Man accused of stealing $100M from special needs trust fund company faces more legal action

A Pinellas County businessman who's accused of stealing $100 million from trust funds for people with special needs is in more hot water after he was hit with a lawsuit filed by the Florida Attorney General, accusing him of orchestrating a similar scheme through a different company.

According to a civil complaint, more than $2 million is missing from dozens of trust fund accounts connected to Directed Benefits Foundation, a nonprofit operated by Leo Govoni and oversees trusts for disabled clients.

The lawsuit filed by the state accuses Govoni and his business partners of "creating false accounting conceal its wrongdoing and evade detection."


A judge issued an injunction halting Directed Benefits Foundation's activities and freezing its officers' assets.

"The Directed Benefits Foundation is supposed to provide crucial trust services to vulnerable populations; however, this nonprofit may have acted in bad faith with millions of beneficiaries’ monies being unaccounted for, including monies meant for life-sustaining services," Kylie Mason, a spokesperson for Attorney General Moody, said in a statement. "The Attorney General’s Office is taking action to ensure the Foundation is acting in the interest of beneficiaries, and not unlawfully diverting funds."

The accusations in the Directed Benefits Foundation case are similar to the ones Govoni already faces in the case involving the Center for Special Needs Trust Administration, a nonprofit he founded.

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Govoni is accused of taking $100 million in loans during an 11-year period from the Center that he never paid back. Court records show the accounts of at least 1,500 clients, some severely disabled, were partially or entirely drained.

The Center is now under the supervision of a court-appointed Trustee, Michael Goldberg, who gave families impacted by the case an update last month.

"The forensic accounting is a significant part of this case, understanding what went on. It will also serve as the cornerstone for claims against third parties who may have actively engaged in potential fraud, or assisted in fraud or any other negligence, whatever other claims we can bring," Golberg said during a virtual hearing with families.

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Govoni did not respond to a request for comment Thursday, but has previously told FOX 13 he disputes the allegations against him in the Center for Special Needs Trust Administration case.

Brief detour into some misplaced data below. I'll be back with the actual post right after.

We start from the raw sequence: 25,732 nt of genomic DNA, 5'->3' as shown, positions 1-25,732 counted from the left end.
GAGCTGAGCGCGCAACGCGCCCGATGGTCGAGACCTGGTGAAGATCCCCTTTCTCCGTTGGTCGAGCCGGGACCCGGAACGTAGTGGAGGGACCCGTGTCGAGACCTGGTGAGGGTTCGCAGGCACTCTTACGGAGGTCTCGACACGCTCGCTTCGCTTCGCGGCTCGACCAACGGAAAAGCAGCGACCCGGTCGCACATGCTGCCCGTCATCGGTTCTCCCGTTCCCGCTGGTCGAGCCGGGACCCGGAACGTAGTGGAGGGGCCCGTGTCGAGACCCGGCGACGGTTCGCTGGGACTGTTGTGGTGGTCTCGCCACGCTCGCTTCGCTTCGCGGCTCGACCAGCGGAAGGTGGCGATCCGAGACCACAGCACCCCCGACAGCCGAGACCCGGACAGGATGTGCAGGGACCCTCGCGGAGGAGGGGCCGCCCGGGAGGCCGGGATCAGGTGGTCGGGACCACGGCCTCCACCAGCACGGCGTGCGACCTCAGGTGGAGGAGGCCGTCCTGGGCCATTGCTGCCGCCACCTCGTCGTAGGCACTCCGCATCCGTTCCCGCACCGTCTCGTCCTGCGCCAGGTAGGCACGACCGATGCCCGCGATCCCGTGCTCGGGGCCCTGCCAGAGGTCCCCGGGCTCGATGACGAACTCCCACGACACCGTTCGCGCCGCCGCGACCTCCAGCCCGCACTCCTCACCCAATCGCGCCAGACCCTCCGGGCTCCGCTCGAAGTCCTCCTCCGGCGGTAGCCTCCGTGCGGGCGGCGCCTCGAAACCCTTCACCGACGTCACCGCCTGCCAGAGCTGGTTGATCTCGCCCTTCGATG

The controversy surrounding Govoni has now spread to Big Storm Brewing Co., a business owned by his son, L.J. Govoni. A Big Storm investor, David Wenk, filed a lawsuit Wednesday, accusing the Govoni family of funneling money from the Center for Special Needs Trust into the brewery.

Wenk's attorney, Drew Patterson, said he reviewed Big Storm's financial books and records and found hundreds of bank slips that appear to show deposits from the Center in the brewery.


A spokesperson for Big Storm, however, blamed banking errors. In a statement to FOX 13, L.J. Govoni threatened a countersuit against the investor, writing:

"The claims made in this lawsuit are entirely false, baseless, and lack any factual foundation and are designed solely to tarnish my reputation and embarrass my family.  Look no further than the fact that I first heard about the suit from the media.  Mr. Wenk knows full well that I have absolutely nothing to do with the Center for Special Needs Trust Administration.  I want to make it unequivocally clear that I have never engaged in any fraudulent activities or wrongdoing as alleged. These accusations are not only unfounded but also defamatory, and I am committed to fighting them vigorously. In response to this malicious attack on my character, I intend to take immediate legal action against Mr. Wenk and his associates. While the law affords a Plaintiff the right to allege wrongdoings, it does not allow them the right to their own fictious facts. The basis of Mr. Wenk’s lawsuit contradicts documents he himself signed stating his accreditation, sophistication, and the due diligence he performed on this investment.  For him and his counsel to assert otherwise is nothing short of a bald-faced lie.  I will not allow attacks on my character to go unchallenged and will pursue all available legal remedies."

Patterson, meanwhile, responded to the statement, telling FOX 13, "We have been told that L.J. Govoni now claims these transactions were all banking mistakes. We hope that's true, but will need evidence that contradicts the documents Big Storm provided."

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